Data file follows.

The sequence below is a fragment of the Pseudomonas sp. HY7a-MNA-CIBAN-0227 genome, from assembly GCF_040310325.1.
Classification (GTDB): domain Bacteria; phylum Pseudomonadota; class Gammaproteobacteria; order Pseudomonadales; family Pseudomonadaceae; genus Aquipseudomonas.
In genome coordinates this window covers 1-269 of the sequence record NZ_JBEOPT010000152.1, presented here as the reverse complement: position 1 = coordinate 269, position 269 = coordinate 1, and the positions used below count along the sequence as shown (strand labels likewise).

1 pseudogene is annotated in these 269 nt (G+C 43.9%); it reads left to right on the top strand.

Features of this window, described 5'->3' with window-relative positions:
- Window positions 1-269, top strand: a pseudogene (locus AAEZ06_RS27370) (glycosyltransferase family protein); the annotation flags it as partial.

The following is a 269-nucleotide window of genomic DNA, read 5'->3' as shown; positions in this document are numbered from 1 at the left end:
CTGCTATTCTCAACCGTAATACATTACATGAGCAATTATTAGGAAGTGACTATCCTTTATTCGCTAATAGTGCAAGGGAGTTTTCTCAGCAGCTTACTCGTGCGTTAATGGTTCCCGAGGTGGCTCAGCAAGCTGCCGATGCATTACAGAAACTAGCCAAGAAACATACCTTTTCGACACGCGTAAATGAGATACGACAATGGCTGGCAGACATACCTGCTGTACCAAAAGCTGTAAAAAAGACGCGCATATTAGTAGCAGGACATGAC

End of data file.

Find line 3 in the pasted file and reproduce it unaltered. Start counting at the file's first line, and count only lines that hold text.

In genome coordinates this window covers 1-269 of the sequence record NZ_JBEOPT010000152.1, presented here as the reverse complement: position 1 = coordinate 269, position 269 = coordinate 1, and the positions used below count along the sequence as shown (strand labels likewise).